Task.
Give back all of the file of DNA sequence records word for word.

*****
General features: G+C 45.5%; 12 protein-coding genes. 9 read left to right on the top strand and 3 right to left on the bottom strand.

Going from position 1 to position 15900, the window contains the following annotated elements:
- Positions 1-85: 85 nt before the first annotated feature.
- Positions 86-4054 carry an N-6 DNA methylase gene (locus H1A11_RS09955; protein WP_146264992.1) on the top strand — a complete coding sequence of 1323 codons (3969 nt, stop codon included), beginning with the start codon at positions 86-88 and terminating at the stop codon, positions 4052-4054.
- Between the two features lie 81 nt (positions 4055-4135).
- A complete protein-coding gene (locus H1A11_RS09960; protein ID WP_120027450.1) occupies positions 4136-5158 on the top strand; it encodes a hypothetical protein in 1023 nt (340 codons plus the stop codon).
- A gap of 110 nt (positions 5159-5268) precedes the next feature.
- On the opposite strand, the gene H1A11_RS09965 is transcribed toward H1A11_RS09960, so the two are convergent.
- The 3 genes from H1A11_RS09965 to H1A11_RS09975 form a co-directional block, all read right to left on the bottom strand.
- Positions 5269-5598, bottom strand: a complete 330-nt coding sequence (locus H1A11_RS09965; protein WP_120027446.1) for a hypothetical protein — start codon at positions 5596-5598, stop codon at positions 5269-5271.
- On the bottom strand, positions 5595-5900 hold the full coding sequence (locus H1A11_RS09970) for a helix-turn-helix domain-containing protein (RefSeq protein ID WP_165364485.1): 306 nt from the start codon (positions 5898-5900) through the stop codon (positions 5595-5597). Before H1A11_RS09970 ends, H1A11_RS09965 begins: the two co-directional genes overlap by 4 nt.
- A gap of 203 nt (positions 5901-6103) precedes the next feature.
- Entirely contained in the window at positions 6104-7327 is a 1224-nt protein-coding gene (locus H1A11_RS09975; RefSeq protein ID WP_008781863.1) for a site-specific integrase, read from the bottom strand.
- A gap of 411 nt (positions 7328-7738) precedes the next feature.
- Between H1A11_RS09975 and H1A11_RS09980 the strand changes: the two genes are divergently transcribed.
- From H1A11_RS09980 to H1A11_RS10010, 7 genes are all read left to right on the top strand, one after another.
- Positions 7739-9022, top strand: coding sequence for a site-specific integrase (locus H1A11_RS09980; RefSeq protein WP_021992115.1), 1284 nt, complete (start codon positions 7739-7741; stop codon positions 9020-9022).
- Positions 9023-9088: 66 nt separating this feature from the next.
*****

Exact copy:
General features: G+C 45.5%; 12 protein-coding genes. 9 read left to right on the top strand and 3 right to left on the bottom strand.

Going from position 1 to position 15900, the window contains the following annotated elements:
- Positions 1-85: 85 nt before the first annotated feature.
- Positions 86-4054 carry an N-6 DNA methylase gene (locus H1A11_RS09955; protein WP_146264992.1) on the top strand — a complete coding sequence of 1323 codons (3969 nt, stop codon included), beginning with the start codon at positions 86-88 and terminating at the stop codon, positions 4052-4054.
- Between the two features lie 81 nt (positions 4055-4135).
- A complete protein-coding gene (locus H1A11_RS09960; protein ID WP_120027450.1) occupies positions 4136-5158 on the top strand; it encodes a hypothetical protein in 1023 nt (340 codons plus the stop codon).
- A gap of 110 nt (positions 5159-5268) precedes the next feature.
- On the opposite strand, the gene H1A11_RS09965 is transcribed toward H1A11_RS09960, so the two are convergent.
- The 3 genes from H1A11_RS09965 to H1A11_RS09975 form a co-directional block, all read right to left on the bottom strand.
- Positions 5269-5598, bottom strand: a complete 330-nt coding sequence (locus H1A11_RS09965; protein WP_120027446.1) for a hypothetical protein — start codon at positions 5596-5598, stop codon at positions 5269-5271.
- On the bottom strand, positions 5595-5900 hold the full coding sequence (locus H1A11_RS09970) for a helix-turn-helix domain-containing protein (RefSeq protein ID WP_165364485.1): 306 nt from the start codon (positions 5898-5900) through the stop codon (positions 5595-5597). Before H1A11_RS09970 ends, H1A11_RS09965 begins: the two co-directional genes overlap by 4 nt.
- A gap of 203 nt (positions 5901-6103) precedes the next feature.
- Entirely contained in the window at positions 6104-7327 is a 1224-nt protein-coding gene (locus H1A11_RS09975; RefSeq protein ID WP_008781863.1) for a site-specific integrase, read from the bottom strand.
- A gap of 411 nt (positions 7328-7738) precedes the next feature.
- Between H1A11_RS09975 and H1A11_RS09980 the strand changes: the two genes are divergently transcribed.
- From H1A11_RS09980 to H1A11_RS10010, 7 genes are all read left to right on the top strand, one after another.
- Positions 7739-9022, top strand: coding sequence for a site-specific integrase (locus H1A11_RS09980; RefSeq protein WP_021992115.1), 1284 nt, complete (start codon positions 7739-7741; stop codon positions 9020-9022).
- Positions 9023-9088: 66 nt separating this feature from the next.